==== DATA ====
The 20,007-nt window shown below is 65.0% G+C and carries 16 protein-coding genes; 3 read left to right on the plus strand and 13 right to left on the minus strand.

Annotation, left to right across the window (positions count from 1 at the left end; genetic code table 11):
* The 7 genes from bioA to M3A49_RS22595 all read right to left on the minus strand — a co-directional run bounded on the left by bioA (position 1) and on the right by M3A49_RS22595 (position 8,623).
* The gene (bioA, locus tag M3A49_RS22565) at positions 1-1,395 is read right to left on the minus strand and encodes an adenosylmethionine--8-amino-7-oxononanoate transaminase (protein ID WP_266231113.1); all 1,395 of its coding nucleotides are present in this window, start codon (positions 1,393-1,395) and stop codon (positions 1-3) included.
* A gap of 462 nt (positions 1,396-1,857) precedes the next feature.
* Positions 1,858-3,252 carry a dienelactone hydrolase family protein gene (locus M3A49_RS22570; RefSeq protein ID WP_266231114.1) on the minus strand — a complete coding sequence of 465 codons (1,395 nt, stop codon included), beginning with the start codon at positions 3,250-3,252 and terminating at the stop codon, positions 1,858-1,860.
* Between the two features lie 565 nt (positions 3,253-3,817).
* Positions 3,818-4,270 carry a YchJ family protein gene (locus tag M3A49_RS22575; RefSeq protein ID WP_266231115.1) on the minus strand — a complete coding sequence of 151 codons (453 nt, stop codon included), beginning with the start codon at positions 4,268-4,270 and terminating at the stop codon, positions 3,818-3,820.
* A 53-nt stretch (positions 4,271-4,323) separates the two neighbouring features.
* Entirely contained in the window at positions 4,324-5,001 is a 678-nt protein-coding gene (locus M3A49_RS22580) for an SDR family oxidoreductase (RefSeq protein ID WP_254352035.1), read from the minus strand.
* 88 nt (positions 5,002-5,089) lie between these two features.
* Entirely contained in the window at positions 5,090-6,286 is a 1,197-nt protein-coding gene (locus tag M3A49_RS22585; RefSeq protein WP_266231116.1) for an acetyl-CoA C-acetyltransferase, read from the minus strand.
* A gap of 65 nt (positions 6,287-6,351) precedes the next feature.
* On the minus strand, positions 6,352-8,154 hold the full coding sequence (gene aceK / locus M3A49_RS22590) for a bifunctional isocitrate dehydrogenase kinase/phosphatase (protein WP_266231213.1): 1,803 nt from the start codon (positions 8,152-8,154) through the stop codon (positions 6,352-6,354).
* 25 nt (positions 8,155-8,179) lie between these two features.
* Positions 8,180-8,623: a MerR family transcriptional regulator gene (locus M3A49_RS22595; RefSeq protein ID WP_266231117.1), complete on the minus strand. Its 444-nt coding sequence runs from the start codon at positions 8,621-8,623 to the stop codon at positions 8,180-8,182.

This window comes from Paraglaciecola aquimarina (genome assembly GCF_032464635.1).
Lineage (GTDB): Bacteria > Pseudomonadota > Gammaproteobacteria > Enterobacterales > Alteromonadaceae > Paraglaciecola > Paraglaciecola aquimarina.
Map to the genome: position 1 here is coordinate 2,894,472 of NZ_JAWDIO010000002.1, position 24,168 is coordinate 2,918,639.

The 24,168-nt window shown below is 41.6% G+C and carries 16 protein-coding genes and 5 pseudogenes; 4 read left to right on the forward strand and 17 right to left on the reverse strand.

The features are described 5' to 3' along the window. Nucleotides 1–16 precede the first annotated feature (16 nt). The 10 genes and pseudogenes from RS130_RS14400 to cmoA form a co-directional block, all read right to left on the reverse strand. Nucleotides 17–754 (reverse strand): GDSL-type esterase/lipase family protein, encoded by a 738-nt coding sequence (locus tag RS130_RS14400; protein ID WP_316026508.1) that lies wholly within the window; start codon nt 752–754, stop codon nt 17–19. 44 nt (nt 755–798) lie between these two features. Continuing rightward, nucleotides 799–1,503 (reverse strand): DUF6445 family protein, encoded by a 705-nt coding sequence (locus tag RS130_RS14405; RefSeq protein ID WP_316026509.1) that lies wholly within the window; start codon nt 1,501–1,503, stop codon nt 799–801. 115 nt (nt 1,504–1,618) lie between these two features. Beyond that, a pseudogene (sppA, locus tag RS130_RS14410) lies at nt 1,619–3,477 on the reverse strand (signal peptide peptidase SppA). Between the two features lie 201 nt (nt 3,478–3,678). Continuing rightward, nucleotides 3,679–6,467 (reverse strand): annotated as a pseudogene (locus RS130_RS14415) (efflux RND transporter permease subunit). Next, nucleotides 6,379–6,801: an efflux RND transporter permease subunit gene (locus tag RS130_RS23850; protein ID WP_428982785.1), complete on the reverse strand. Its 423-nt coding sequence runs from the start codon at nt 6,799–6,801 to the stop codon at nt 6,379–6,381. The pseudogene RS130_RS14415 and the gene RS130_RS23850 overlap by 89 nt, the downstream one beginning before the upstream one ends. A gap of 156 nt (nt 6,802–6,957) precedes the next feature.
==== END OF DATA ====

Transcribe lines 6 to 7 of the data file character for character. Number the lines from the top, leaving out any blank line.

* Positions 1,858-3,252 carry a dienelactone hydrolase family protein gene (locus M3A49_RS22570; RefSeq protein ID WP_266231114.1) on the minus strand — a complete coding sequence of 465 codons (1,395 nt, stop codon included), beginning with the start codon at positions 3,250-3,252 and terminating at the stop codon, positions 1,858-1,860.
* Between the two features lie 565 nt (positions 3,253-3,817).